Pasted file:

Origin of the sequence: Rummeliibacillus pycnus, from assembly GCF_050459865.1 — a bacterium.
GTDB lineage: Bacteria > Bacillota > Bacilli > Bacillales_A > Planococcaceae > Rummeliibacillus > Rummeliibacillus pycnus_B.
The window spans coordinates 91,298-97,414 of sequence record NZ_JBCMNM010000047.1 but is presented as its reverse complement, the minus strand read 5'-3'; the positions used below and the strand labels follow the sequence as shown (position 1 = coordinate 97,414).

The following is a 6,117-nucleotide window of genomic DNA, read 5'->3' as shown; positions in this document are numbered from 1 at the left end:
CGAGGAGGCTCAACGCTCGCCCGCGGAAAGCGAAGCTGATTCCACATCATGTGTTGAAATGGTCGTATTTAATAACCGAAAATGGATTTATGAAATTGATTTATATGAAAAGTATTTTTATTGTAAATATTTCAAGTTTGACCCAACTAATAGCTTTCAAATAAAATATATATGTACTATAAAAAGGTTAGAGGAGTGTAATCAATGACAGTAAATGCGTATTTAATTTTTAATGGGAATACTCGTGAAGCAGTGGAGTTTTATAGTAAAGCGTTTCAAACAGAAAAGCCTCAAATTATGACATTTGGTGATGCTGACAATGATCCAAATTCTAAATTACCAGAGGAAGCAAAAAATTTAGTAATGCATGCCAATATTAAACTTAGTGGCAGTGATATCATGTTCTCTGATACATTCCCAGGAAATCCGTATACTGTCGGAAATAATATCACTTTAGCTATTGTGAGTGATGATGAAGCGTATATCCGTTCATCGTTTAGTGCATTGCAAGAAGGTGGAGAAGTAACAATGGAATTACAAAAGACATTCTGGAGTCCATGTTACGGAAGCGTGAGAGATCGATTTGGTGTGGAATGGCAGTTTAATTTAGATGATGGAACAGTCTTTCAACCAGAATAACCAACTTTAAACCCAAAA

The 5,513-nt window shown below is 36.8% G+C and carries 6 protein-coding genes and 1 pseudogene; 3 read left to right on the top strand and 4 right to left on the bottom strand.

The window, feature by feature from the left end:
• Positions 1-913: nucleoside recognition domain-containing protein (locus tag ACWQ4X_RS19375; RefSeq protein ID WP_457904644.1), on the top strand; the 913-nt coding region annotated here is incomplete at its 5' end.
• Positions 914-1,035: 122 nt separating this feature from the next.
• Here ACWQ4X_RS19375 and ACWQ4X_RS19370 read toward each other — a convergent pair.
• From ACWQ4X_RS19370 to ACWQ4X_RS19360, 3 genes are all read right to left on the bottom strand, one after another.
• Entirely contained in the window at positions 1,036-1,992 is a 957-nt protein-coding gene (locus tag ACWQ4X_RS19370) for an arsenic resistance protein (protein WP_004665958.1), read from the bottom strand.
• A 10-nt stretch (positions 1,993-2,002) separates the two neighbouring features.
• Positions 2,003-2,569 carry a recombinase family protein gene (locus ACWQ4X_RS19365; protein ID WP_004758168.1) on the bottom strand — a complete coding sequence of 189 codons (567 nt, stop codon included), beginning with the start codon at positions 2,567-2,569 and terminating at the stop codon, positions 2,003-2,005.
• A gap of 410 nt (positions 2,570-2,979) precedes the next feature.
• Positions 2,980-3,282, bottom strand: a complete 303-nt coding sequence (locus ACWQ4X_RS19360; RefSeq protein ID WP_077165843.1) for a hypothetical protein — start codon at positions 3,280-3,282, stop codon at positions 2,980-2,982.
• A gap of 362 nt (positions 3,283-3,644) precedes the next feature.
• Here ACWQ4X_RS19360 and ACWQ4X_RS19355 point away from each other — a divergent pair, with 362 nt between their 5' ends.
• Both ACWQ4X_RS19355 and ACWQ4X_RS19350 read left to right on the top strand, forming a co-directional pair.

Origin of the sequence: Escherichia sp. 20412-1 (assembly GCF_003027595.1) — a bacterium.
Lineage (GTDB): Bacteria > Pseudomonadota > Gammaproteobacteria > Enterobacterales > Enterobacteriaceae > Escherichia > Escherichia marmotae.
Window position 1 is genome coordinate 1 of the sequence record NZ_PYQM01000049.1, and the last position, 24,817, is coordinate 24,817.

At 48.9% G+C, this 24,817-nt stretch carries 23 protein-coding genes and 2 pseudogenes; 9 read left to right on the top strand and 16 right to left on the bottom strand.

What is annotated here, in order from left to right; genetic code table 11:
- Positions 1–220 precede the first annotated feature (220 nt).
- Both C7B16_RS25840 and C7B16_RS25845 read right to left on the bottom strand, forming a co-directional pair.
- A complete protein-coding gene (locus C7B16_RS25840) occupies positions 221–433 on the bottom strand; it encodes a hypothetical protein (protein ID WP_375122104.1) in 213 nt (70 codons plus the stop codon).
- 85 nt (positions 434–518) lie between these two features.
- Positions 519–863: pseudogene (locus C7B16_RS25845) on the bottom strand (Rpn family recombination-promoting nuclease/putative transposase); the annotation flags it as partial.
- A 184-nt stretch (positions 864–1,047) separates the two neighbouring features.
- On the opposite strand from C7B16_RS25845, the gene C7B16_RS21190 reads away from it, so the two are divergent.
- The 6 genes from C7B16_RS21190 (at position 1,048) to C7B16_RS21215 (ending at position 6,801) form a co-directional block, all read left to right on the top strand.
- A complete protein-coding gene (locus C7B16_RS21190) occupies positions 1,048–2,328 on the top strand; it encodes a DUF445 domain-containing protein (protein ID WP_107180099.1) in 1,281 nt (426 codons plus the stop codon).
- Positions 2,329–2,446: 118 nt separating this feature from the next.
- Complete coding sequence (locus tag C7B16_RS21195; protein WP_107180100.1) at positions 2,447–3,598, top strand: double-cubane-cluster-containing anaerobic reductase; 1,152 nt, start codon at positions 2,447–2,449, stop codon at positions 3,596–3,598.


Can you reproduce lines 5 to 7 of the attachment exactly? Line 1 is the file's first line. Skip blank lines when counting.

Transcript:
CGAGGAGGCTCAACGCTCGCCCGCGGAAAGCGAAGCTGATTCCACATCATGTGTTGAAATGGTCGTATTTAATAACCGAAAATGGATTTATGAAATTGATTTATATGAAAAGTATTTTTATTGTAAATATTTCAAGTTTGACCCAACTAATAGCTTTCAAATAAAATATATATGTACTATAAAAAGGTTAGAGGAGTGTAATCAATGACAGTAAATGCGTATTTAATTTTTAATGGGAATACTCGTGAAGCAGTGGAGTTTTATAGTAAAGCGTTTCAAACAGAAAAGCCTCAAATTATGACATTTGGTGATGCTGACAATGATCCAAATTCTAAATTACCAGAGGAAGCAAAAAATTTAGTAATGCATGCCAATATTAAACTTAGTGGCAGTGATATCATGTTCTCTGATACATTCCCAGGAAATCCGTATACTGTCGGAAATAATATCACTTTAGCTATTGTGAGTGATGATGAAGCGTATATCCGTTCATCGTTTAGTGCATTGCAAGAAGGTGGAGAAGTAACAATGGAATTACAAAAGACATTCTGGAGTCCATGTTACGGAAGCGTGAGAGATCGATTTGGTGTGGAATGGCAGTTTAATTTAGATGATGGAACAGTCTTTCAACCAGAATAACCAACTTTAAACCCAAAA

The 5,513-nt window shown below is 36.8% G+C and carries 6 protein-coding genes and 1 pseudogene; 3 read left to right on the top strand and 4 right to left on the bottom strand.

The window, feature by feature from the left end: